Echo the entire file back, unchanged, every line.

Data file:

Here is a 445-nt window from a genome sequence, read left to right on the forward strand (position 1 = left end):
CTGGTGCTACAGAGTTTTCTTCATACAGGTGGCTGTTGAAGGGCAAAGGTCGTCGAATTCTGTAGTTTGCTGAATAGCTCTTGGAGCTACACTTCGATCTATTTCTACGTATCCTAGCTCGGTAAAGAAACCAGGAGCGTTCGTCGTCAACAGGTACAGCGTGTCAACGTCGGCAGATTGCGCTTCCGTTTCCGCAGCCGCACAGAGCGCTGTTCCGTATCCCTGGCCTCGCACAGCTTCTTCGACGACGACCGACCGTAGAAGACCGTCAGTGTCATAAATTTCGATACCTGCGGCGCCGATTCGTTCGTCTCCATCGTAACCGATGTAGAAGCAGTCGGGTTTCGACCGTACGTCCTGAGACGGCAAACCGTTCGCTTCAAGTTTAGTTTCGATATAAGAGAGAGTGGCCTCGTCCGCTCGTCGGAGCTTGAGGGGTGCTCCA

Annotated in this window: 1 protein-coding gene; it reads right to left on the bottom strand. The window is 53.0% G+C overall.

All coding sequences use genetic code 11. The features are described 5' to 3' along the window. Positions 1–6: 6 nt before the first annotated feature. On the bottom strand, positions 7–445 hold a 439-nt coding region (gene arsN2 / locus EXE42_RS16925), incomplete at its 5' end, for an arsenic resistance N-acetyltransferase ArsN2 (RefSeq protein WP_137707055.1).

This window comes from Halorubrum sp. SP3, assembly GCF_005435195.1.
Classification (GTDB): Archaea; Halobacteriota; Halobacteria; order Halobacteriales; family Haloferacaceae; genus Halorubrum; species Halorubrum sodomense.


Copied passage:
Here is a 445-nt window from a genome sequence, read left to right on the forward strand (position 1 = left end):
CTGGTGCTACAGAGTTTTCTTCATACAGGTGGCTGTTGAAGGGCAAAGGTCGTCGAATTCTGTAGTTTGCTGAATAGCTCTTGGAGCTACACTTCGATCTATTTCTACGTATCCTAGCTCGGTAAAGAAACCAGGAGCGTTCGTCGTCAACAGGTACAGCGTGTCAACGTCGGCAGATTGCGCTTCCGTTTCCGCAGCCGCACAGAGCGCTGTTCCGTATCCCTGGCCTCGCACAGCTTCTTCGACGACGACCGACCGTAGAAGACCGTCAGTGTCATAAATTTCGATACCTGCGGCGCCGATTCGTTCGTCTCCATCGTAACCGATGTAGAAGCAGTCGGGTTTCGACCGTACGTCCTGAGACGGCAAACCGTTCGCTTCAAGTTTAGTTTCGATATAAGAGAGAGTGGCCTCGTCCGCTCGTCGGAGCTTGAGGGGTGCTCCA

Annotated in this window: 1 protein-coding gene; it reads right to left on the bottom strand. The window is 53.0% G+C overall.

All coding sequences use genetic code 11. The features are described 5' to 3' along the window. Positions 1–6: 6 nt before the first annotated feature. On the bottom strand, positions 7–445 hold a 439-nt coding region (gene arsN2 / locus EXE42_RS16925), incomplete at its 5' end, for an arsenic resistance N-acetyltransferase ArsN2 (RefSeq protein WP_137707055.1).

This window comes from Halorubrum sp. SP3, assembly GCF_005435195.1.
Classification (GTDB): Archaea; Halobacteriota; Halobacteria; order Halobacteriales; family Haloferacaceae; genus Halorubrum; species Halorubrum sodomense.